Since it was such a nice day today (Sunday), we decided to go for a hike up to Squaw Mountain, which was recently renamed to Tumala Mountain. (You’ll find I use them interchangably through this blog post, because I don’t know (care?) what is the official or not name for anything at this moment) Anyway, it was rumored to be a nice, moderate trail with a decent view of Mt. Hood at the top, with the ruins of an old fire lookout tower at the summit. So we loaded up and headed out to the Salmon-Huckleberry Wilderness looking for adventure.
Fortunately, prior to leaving, I checked out Portland Hikers’ forum for any recent trail reports, and I found one that reported that the Forest Service apparently mixed up the trailheads to the Eagle Creek Cutoff Trail and the Squaw Mountain Trail. We scouted around prior to starting the hike, and located the trailhead for the trail up to Old Baldy, but never definitively located the Eagle Creek Cutoff. The post I read said the Eagle Creek Cutoff trail goes down and the Squaw Mountain Trail goes up, and this one looked like up, so away we went! Imagine the confusion if we hadn’t known about this mix-up!
The trail wasted no time in getting steep. Right out of the chute, we’re on a steep, but steady climb up the hill. The forest was very quiet and full of Hemlocks and Doug Firs. There were some neat old snags along the trail. The trail wasn’t as steep, but it changed to a steady climb.
We hit some patches of melty snow as we neared the top of the ridge. Here I am building a snowman along the trail.
Tumala Mountain showed us patches of blue sky through the tall trees, tricking us into thinking we were nearing the top, but when we rounded the corner, the trail kept climbing steadily up. We finally broke through to the ridgeline and got a glimpse of Mt. Hood!
As we climbed higher up the mountain, we saw different kinds of wildflowers along the trail.
Finally, we made it to the top of the ridge. Check out the zoomed in picture of Mt. Hood. We noticed there appears to be a mountain goat pattern in the rocks and snow just right of center. Never noticed that before!!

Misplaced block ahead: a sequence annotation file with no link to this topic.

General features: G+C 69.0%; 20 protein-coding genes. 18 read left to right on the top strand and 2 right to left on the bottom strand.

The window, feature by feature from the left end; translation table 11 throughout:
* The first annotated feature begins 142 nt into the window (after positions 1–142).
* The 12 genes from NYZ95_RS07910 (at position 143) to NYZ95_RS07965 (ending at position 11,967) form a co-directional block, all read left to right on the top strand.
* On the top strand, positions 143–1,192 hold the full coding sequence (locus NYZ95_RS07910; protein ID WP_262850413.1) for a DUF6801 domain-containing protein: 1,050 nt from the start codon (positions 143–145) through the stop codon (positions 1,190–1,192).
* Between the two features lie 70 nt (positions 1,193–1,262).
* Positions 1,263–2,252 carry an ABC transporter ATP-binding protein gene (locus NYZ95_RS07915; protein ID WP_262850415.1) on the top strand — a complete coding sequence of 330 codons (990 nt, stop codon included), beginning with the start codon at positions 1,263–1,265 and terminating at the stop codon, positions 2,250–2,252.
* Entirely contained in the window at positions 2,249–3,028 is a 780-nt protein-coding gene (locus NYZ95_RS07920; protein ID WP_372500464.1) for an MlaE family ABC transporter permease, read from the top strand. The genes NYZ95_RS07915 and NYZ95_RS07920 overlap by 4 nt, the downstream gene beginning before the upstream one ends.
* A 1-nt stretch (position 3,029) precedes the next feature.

Once we arrived at the top, Paula and I explored to see what we could spot from here. We found an epic view of Mount Hood at the edge of this tall cliff. This is looking northeast from Tumala Mountain.
It’s a long way down!
Next, we wandered to a viewpoint facing North/Northwest. In the picture above, you can see some white on the horizon, which is Mt. St. Helens, some white on the right, which is Mt. Adams, and then almost exactly in the center of them, there is maybe one or two pixels that are white or light blue, but that is the base of Mt. Rainier–it didn’t come out very well on either camera.
We found another little viewpoint looking Northeast with another view of Hood.
We then went around to the Southern viewpoint, where we spotted Mt. Jefferson peeking through the trees.
We also caught fleeting glimpses of Broken Top, and the Three Sisters, although it was a little hazy, so we lost sight of them before we thought to try to take photos.
Lastly, we searched out (and pretty easily) found the ruins of the old Squaw Mountain Fire Lookout. These lookout towers are located all around the Pacific Northwest’s timberland so the Forest Service can keep an eye out for forest fires. If you remember, we saw the foundations of one on South Fork Mountain just the other day.
In the middle of where the Fire Lookout used to be, we found this little marker memorializing the lookout station. I’m amazed that the picture turned out!
So Tumala Mountain turned out to be a really nice hike, and blasted by our expectations! We were thinking at the summit, we’d get a decent view of just Hood, but instead, we were surprised by some amazing panoramic views of our favorite Cascade Range volcanoes–what a great spot for a lookout station! We also got to see all sorts of different wildflowers in bloom. And then, after we hiked back down, we drove back down to Estacada and got ice cream! Now, how can you beat THAT?
Now for a fun game: In our last photo, see if you can find:
- The Squaw Mountain marker
- Mt. Hood
- At least 4 diferent kinds of wildflower
- and the state of Washington
- (the butterfly didn’t want to cooperate and stayed out of the picture!)